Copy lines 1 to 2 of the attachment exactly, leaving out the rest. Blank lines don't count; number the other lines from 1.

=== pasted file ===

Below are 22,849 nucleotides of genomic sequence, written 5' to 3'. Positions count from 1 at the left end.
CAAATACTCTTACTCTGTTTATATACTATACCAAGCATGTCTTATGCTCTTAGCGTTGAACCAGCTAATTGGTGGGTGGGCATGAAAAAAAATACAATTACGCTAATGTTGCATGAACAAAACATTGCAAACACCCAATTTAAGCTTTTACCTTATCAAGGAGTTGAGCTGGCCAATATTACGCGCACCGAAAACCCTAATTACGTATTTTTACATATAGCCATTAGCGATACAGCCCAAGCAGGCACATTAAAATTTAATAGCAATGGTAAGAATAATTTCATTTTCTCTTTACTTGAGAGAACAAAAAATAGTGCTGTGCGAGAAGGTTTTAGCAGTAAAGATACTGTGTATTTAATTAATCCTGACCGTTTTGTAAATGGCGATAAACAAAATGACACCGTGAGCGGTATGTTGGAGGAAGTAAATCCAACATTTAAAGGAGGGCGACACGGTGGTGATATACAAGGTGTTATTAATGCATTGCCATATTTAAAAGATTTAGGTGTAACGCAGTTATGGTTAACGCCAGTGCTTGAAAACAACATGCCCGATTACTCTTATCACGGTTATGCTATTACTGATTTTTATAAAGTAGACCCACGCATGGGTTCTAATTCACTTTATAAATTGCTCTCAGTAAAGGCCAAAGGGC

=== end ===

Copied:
Below are 22,849 nucleotides of genomic sequence, written 5' to 3'. Positions count from 1 at the left end.
CAAATACTCTTACTCTGTTTATATACTATACCAAGCATGTCTTATGCTCTTAGCGTTGAACCAGCTAATTGGTGGGTGGGCATGAAAAAAAATACAATTACGCTAATGTTGCATGAACAAAACATTGCAAACACCCAATTTAAGCTTTTACCTTATCAAGGAGTTGAGCTGGCCAATATTACGCGCACCGAAAACCCTAATTACGTATTTTTACATATAGCCATTAGCGATACAGCCCAAGCAGGCACATTAAAATTTAATAGCAATGGTAAGAATAATTTCATTTTCTCTTTACTTGAGAGAACAAAAAATAGTGCTGTGCGAGAAGGTTTTAGCAGTAAAGATACTGTGTATTTAATTAATCCTGACCGTTTTGTAAATGGCGATAAACAAAATGACACCGTGAGCGGTATGTTGGAGGAAGTAAATCCAACATTTAAAGGAGGGCGACACGGTGGTGATATACAAGGTGTTATTAATGCATTGCCATATTTAAAAGATTTAGGTGTAACGCAGTTATGGTTAACGCCAGTGCTTGAAAACAACATGCCCGATTACTCTTATCACGGTTATGCTATTACTGATTTTTATAAAGTAGACCCACGCATGGGTTCTAATTCACTTTATAAATTGCTCTCAGTAAAGGCCAAAGGGC